Rape victims aren’t victims – at least in the state of Georgia…

Apparently, in the good ol’ boy state of Georgia in the United States of America, it’s not enough that their female citizens are not to be trusted to make their own medical and health decisions without government intrusion. Now, according to Reproductive Health Reality Checks managing editor Amie Newman, women in Georgia are not to be trusted when it comes to reporting crimes, either.

Republican State Representative Bobby Franklin of Georgia has introduced H.B. 14 which mandates that rape victims, victims of stalking or harassment, under-age victims of obscene telephone contact, or victims of family violence in his state may no longer be classified as “victims”, but instead as “accusers”. The pundits at Politicus USA recently ran Bobby’s head shot (which looks alarmingly creepy, by the way) online above the caption:

“Bobby Franklin: Proudly Protecting the Rights of Rapists in Georgia”

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“Willful blindness” – why we seem to prefer ignorance

The biggest threat our society faces, according to author Margaret Heffernan writing for BNet, is willful blindness: the human propensity to ignore the obvious.

“It isn’t just a business problem, of course. We do it in our private lives when we leave those credit card bills unopened or take on a mortgage we can’t afford or insist that tanning salons really won’t cause us any harm.”

Heffernan is the author of Willful Blindness: Why We Ignore the Obvious at our Peril, which will be published this spring. In her latest book, Heffernan argues that the biggest threats and dangers we face are the ones we don’t see – not because they’re secret or invisible, but because we’re willfully blind. She examines the phenomenon and traces its imprint in our private and working lives, in government, in organizations who ignore warning signs among their teams – and then asks: What makes us prefer ignorance?

What has happened to you, Dr. Oz?

The show biz career of Dr. Mehmet Oz has been on fire ever since he started in 2003 on the Discovery Channel. The first guest on that show was one Oprah Winfrey, who dubbed the charmer, “America’s Doctor”. Dr. Oz now spends his time writing best-selling books on diet and beauty, and hosts a hit TV show. One wonders when he has time to practice cardiology anymore.

Less cardiology would seem to be a tragedy.  His useful book Healing From The Heart made a profound impact on me when I read it after my own heart attack in 2008. But in an unprecedented frenzy to win TV viewers and boost ratings, the skilled cardiologist-turned-entertainer is now in danger of becoming a pathetic caricature of his former well-respected self.  Continue reading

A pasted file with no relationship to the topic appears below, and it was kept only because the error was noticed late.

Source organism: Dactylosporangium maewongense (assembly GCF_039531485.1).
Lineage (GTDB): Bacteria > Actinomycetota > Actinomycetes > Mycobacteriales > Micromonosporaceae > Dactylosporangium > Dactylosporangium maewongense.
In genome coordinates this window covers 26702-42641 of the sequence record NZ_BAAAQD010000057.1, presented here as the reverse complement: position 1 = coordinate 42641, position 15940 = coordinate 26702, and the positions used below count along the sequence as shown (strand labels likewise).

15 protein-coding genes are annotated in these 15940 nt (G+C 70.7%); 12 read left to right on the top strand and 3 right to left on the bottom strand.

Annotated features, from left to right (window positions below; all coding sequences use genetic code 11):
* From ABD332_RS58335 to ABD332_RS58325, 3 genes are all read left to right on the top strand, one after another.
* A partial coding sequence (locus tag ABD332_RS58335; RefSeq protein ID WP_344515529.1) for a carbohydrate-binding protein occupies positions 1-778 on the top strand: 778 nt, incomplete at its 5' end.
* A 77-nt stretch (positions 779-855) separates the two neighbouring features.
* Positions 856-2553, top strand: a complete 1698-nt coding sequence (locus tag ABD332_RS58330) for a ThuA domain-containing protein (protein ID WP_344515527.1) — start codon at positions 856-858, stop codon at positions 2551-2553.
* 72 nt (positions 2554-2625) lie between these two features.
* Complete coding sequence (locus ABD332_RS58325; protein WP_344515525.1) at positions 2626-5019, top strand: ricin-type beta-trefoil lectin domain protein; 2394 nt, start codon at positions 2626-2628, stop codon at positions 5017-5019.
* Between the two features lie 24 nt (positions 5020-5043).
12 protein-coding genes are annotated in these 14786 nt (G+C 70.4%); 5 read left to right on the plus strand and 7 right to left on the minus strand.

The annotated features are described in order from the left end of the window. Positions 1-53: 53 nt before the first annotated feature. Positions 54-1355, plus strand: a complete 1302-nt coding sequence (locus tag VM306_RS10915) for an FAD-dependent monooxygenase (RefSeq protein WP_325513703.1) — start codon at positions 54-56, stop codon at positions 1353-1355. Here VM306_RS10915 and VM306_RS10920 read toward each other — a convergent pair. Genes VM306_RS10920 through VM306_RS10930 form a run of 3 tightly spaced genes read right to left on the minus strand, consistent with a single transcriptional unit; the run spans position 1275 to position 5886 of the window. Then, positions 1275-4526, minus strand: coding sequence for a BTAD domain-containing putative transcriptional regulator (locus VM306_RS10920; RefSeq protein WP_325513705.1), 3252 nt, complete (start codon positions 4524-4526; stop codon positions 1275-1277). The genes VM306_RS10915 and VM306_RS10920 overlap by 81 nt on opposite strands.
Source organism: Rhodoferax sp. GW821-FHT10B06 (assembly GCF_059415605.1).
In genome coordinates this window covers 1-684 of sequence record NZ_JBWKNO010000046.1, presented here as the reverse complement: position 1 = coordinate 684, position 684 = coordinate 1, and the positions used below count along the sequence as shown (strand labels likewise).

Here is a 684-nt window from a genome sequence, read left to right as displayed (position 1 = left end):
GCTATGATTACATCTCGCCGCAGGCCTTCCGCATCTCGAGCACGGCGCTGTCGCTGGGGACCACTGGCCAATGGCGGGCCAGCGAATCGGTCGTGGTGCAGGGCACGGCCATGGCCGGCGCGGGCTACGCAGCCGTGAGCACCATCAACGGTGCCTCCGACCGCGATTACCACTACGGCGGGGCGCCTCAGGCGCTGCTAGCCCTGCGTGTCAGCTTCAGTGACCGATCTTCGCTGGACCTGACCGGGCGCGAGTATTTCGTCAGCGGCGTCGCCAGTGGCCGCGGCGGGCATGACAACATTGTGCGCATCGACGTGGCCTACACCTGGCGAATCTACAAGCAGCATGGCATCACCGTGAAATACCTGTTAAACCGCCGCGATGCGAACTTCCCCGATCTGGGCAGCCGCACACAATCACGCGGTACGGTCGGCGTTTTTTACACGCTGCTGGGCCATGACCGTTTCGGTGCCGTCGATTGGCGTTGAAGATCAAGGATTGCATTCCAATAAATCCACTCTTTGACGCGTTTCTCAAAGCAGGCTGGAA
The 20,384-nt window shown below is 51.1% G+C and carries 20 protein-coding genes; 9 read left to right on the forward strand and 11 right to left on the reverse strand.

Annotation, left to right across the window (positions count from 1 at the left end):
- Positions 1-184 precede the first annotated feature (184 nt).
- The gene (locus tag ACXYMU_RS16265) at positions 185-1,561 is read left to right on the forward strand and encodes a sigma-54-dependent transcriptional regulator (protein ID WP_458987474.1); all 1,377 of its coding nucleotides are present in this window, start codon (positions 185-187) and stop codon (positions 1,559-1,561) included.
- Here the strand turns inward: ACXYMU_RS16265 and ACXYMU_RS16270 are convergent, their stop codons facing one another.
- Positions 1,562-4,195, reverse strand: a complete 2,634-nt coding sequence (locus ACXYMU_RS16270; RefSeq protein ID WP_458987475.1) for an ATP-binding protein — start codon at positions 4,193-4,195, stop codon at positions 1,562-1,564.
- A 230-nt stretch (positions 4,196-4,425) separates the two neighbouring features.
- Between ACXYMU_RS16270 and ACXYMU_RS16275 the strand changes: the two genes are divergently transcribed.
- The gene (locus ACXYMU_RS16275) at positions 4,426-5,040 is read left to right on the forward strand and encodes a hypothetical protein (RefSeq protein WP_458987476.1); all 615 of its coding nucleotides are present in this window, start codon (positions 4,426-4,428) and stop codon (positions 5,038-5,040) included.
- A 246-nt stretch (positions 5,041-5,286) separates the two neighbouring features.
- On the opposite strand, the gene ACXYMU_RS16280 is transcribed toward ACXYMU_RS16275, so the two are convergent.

Lessons from Toyota for the Pope

As a recovering catholic myself, I thought Michael Valpy’s column in The Globe and Mail this month should be required reading for the old guy in Rome who is running the world’s most out-of-touch religion. For his illuminating piece on ‘The Troubled Church: Catholics At Crossroads’, Valpy interviewed Gene Grabowski, a leading U.S. expert on consumer product recalls, in a  feature called Sex Abuse: Defences Unacceptable, Solutions Elusive.

This seemingly unlikely linkage – product recall plus catholicism – makes sense. Grabowski is a superstar in the world of public relations (he was named PR Week’s 2007 ‘Crisis Manager of the Year’ for his work on U.S. national recalls of pet food, spinach and 45,000 Chinese toy imports).

And issues management and crisis communication are part of an increasingly important focus in the field of public relations – whether you are in the business of marketing cars or marketing something called faith.  Continue reading

Why Oprah is not your doctor

Live Your Best Life Ever! Wish Away Cancer! Get A Lunchtime Face-Lift! Eradicate Autism!  Turn Back The Clock!  Thin Your Thighs!  Cure Menopause!  Harness Positive Energy!  Erase Wrinkles!  Banish Obesity! 

Yes, dear little nags-in-training, you can apparently learn how to perform all these miracles just by watching Oprah every day on TV.

In June, Newsweek magazine ran a revealing Oprah overview by Weston Kosova and Pat Wingert called “Why Health Advice on Oprah Could Make You Sick”.

Their observations focused on Oprah guests whose quasi-medical theories – proven or not – the influential talk show host has decided to endorse. One such celebrity guest is of course the age-denying Suzanne Somers, weighing in on the debate about hormone replacement for menopausal women. The Newsweek piece said:

“Outside Oprah’s world, there isn’t a raging debate about replacing hormones. Women just don’t need as much once they get past their childbearing years. Unless a woman has significant discomfort from hot flashes—and most women don’t—there is little reason to prescribe them. Most women don’t use them. Hormone therapy can increase a woman’s risk of heart attacks, strokes, blood clots and cancer.

And despite Somers’ claim that her specially made, non-FDA-approved bio-identicals are ‘natural’ and safer, they are actually synthetic, just like conventional hormones and FDA-approved bio-identicals from pharmacies.  There are no conclusive clinical studies showing hers are less risky. That’s why endocrinologists advise that women take the smallest dose that alleviates symptoms, and use them only as long as they’re needed.” Continue reading